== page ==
Systematic (IUPAC) name
Clinical data
Legal status
  • Prescription only
Routes Oral
CAS number  N
ATC code None
ChemSpider  N
Chemical data
Formula C10H15N3S 
Mol. mass 209.31 g/mol

Talipexole (B-HT920) is a dopamine agonist that has been proposed as an antiparkinsonian agent.[1] It also has α1-adrenergic and α2-adrenergic agonist activity.[2]

Mechanism of Action

Talipexole is a dopamine receptor agonist (D2 in specific) and this drug interacts both pre- and post-synaptic receptors. The drug action is also shown to have an effect on the α2-adrenergic. Primate models of Parkinson's disease show improved symptoms; this effect was increased further when this drug is combined with levodopa therapy. The clinical trials have shown statistically significant improvements for symptoms including akinesia, rigidity, tremor and gait disturbances.[3]

Phamacokinetic and Pharmacodynamic Profile

It is dosed once per day. The common adverse events include drowsiness, dizziness, hallucinations, minor reversible gastrointestinal symptoms. [3]The drug has undergone much study in vivo, in vitro, and in clinical trials. In a study of 12 volunteers, the below data was found. [4]

Property Data
Cmax (ng/mL) 0.95±0.12
Tmax (h) 1.38±0.91
T1/2 (h) 12.29±4.59

In Vitro Studies

In Vitro studies were conducted using rat brain tissue and demonstrated the binding to D2 receptors and α2-adrenoceptors, but not to other dopaminergic or adrenergic receptors.[5] The effect seen from talipexole involves inhibition of the electrically evoked release of dopamine, and acetylcholine supporting the evidence to the agonist effects observed.[6] Other supporting evidence for the agonist mechanism was found in the inhibition of N-methyl-D-aspartate (NMDA)-evoked release of noradrenaline.[7]

In Vivo Animal Studies

Many studies in animal models show that talipexole reduces dopamine synthesis and turnover in parts of the brain at certain concentrations. Mice have demonstrated similar agonist effects as shown by their increased motor activity and rearing/sniffing. [3] In normal marmoset monkeys, higher doses from 80-160 µg/kg i.p. produced a dose dependent increase in motor activity and the lowest dose of 20 µg/kg i.p. depressed motor activity.[8]

Clinical Trials

  • Parkinson's Disease- Many studies found the potential for effective treatment with this drug. Clinical trials have moved to pramipexole. One Patent is held that claims to have a drug delivery system comprising a therapeutically effect amount of anti-parkinson agent like talipexole, at least one skin penetration enhancer that is effectively a sunscreen, and at least one volatile liquid.[9]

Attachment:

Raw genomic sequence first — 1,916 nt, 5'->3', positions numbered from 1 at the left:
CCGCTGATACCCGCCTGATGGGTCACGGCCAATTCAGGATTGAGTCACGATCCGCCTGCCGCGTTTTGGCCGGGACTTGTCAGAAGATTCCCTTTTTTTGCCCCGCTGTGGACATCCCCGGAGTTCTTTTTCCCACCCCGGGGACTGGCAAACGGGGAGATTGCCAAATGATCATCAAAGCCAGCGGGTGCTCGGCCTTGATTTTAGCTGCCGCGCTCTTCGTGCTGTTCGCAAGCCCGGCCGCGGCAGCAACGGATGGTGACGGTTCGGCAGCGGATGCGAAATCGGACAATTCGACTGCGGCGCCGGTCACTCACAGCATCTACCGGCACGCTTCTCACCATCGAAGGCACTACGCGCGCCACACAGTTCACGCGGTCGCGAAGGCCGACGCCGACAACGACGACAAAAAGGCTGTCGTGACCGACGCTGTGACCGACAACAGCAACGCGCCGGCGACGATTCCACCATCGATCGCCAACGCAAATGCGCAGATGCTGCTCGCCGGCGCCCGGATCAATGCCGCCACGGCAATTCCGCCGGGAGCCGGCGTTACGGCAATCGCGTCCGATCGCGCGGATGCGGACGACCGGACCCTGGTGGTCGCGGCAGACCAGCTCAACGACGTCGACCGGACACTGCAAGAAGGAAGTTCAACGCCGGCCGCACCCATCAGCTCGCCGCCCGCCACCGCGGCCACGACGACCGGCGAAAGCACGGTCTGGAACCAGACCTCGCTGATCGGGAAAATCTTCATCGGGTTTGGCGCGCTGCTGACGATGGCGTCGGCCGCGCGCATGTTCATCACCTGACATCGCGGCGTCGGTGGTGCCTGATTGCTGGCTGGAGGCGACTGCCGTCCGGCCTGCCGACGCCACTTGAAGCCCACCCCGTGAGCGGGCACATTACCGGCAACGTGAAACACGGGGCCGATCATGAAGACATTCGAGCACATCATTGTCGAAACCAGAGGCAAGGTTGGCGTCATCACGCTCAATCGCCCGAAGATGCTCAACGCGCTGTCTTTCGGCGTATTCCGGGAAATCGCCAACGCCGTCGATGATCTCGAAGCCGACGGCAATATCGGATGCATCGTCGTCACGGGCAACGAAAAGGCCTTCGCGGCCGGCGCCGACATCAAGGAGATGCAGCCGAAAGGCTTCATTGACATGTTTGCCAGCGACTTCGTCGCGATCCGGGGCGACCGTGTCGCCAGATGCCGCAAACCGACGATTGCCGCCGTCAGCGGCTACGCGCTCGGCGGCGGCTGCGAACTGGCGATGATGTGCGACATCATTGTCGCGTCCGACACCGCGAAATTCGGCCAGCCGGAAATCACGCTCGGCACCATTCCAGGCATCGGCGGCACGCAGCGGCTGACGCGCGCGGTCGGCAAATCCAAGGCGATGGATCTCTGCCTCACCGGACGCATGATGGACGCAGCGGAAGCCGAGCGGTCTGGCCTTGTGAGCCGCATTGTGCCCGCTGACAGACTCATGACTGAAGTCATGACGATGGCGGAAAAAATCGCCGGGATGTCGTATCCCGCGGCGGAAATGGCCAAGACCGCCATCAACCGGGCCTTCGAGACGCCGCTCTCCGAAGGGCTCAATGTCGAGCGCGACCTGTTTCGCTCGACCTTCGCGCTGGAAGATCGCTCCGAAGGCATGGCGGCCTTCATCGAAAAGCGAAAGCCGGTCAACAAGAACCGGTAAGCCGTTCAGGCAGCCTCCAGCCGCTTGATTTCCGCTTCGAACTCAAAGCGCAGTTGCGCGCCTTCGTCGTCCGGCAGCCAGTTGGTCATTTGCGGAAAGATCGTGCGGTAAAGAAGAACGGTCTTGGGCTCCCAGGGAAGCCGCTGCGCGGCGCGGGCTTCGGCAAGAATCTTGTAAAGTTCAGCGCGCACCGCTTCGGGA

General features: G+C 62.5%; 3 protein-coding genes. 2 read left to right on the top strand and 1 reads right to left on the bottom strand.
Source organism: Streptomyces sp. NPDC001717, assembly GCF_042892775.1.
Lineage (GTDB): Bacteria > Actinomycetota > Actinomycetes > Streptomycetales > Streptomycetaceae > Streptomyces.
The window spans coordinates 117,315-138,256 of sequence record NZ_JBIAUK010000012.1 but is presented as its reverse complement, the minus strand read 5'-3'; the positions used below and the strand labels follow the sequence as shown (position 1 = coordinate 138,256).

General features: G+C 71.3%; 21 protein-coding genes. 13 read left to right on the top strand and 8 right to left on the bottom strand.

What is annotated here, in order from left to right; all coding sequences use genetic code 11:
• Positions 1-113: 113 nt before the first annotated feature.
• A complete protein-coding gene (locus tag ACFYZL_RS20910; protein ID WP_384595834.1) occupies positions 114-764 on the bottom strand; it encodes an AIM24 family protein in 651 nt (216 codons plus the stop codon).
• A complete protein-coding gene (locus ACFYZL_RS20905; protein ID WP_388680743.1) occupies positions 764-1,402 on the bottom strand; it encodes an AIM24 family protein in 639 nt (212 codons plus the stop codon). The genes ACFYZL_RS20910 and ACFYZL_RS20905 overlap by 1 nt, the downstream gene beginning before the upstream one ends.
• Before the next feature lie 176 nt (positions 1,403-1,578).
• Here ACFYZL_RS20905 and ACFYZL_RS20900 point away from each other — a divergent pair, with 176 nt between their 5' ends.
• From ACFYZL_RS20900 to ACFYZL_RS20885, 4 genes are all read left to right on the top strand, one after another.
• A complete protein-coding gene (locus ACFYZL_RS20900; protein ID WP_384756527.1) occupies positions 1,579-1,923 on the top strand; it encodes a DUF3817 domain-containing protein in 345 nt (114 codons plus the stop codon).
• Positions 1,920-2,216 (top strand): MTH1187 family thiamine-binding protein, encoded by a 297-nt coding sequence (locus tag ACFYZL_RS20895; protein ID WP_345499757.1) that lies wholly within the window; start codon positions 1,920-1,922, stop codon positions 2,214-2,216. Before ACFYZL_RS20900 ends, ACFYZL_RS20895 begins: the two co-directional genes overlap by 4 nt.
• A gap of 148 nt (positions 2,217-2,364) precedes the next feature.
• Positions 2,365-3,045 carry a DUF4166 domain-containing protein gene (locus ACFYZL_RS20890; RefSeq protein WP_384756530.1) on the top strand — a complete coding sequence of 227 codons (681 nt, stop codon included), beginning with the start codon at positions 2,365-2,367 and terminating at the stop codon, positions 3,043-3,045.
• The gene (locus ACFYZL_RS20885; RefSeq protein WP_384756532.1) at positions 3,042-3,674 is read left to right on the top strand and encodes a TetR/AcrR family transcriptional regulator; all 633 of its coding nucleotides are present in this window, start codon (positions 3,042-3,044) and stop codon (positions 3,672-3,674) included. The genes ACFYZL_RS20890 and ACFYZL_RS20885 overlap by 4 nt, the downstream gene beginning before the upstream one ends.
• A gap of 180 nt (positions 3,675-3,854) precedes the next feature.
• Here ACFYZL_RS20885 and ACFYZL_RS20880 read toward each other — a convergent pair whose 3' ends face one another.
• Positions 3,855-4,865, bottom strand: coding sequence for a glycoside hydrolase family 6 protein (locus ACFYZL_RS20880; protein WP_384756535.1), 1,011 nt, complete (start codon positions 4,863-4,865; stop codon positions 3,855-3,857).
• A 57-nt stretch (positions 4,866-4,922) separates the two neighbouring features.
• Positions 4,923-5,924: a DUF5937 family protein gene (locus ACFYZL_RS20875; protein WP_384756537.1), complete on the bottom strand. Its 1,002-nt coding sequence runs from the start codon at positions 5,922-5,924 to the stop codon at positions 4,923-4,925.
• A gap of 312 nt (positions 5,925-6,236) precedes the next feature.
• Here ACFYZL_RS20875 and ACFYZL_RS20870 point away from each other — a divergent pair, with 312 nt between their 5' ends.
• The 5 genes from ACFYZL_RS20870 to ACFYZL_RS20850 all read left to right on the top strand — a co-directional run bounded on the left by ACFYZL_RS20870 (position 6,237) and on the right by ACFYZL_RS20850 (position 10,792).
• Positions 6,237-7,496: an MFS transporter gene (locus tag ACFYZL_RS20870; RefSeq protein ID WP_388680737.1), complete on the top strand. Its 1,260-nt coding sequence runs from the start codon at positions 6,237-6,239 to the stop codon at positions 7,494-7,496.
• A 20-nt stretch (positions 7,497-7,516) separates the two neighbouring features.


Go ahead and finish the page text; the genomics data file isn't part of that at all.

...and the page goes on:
• Tic disorders- Study found that talipexole has no effective role in the regular management of tic disorders at tolerable dosages.[10]
  • Pain and inflammation-There is even a patent currently out for alpha adrenergic receptor agonists in the treatment of pain and/or inflammation. [11]

FDA Regulations

Currently following regulations for structured product labeling set by FDA for substances. ( FDA Industry Substance Indexing


  1. ^ Kitamura Y, Kosaka T, Kakimura JI, et al. (December 1998). "Protective effects of the anti-parkinsonian drugs talipexole and pramipexole against 1-methyl-4-phenylpyridinium-induced apoptotic death in human neuroblastoma SH-SY5Y cells". Mol. Pharmacol. 54 (6): 1046–54.  
  2. ^ Van der Laan JW (February 1987). "Dopaminergic and alpha 1-adrenergic properties of B-HT920 revealed in morphine-dependent rats". Pharmacology, Biochemistry, and Behavior 26 (2): 265–9.  
  3. ^ a b c Plosker, Greg; Benfield, Paul (May 1997). "Talipexole". CNS Drugs (ADIS) 7 (5): 410–416.  
  4. ^ Zhang, T.; Song, M.; Hang, T.; Xu, X.; Wen, A.; Yang, L.; Jia, L. (2009). "Pharmacokinetic profile of talipexole in healthy volunteers is not altered when it is co-administered with Madopar (co-beneldopa)". Journal of Clinical Pharmacy and Therapeutics 34 (3): 345–354. 
  5. ^ Hashimoto, T.; Kuriyama, K.; Kohno, Y. (1993). "Effect of talipexole dihydrochloride (B-HT 920 CL2), bromocriptine mesylate and SND 919 on cerebral GABAergic and glutamatergic neurons". The Clinical Report 27 (13): 77–87. 
  6. ^ Krukarch, B.; Schepens, E.; Dolleman-Van Der, W. (1990). "Lack of a dopamine autoreceptor selective profile of B-HT 920 in functional in vitro model systems of D2 receptors in rat striatum.". Eur J Pharmacol 187: 257–269. 
  7. ^ Fink, K.; Gothert, M.; Kohno, Y. (1993). "Modulation of N-methyl-D-aspartate (NMDA)-stimulated noradrenaline release in rat brain cortex by presynaptic α2-adrenoceptors.". Naunyn Schmiedebergs Arch Pharmacol 348: 502–507. 
  8. ^ Irifune, M.; Nomoto, M.; Fukuda, T. (1993). "Effects of talipexole on motor behavior in normal and MPTP-treated common marmosets.". Eur. J. Pharmacol. 238: 235–240. 
  9. ^ US patent 6.929.801, Klose, "Transdermal delivery of antiparkinson agents", issued 2005-Aug-16 
  10. ^ Goetz, C. (1994). "Talipexole and adult Gilles de la Tourette's syndrome: double-blind, placebo-controlled clinical trial.". Mov. Disord. 3: 315–7. 
  11. ^ US patent 8.889.173, Zanella, "Alpha adrenergic receptor agonists for treatment of pain and/or inflammation", issued 2009-Oct-22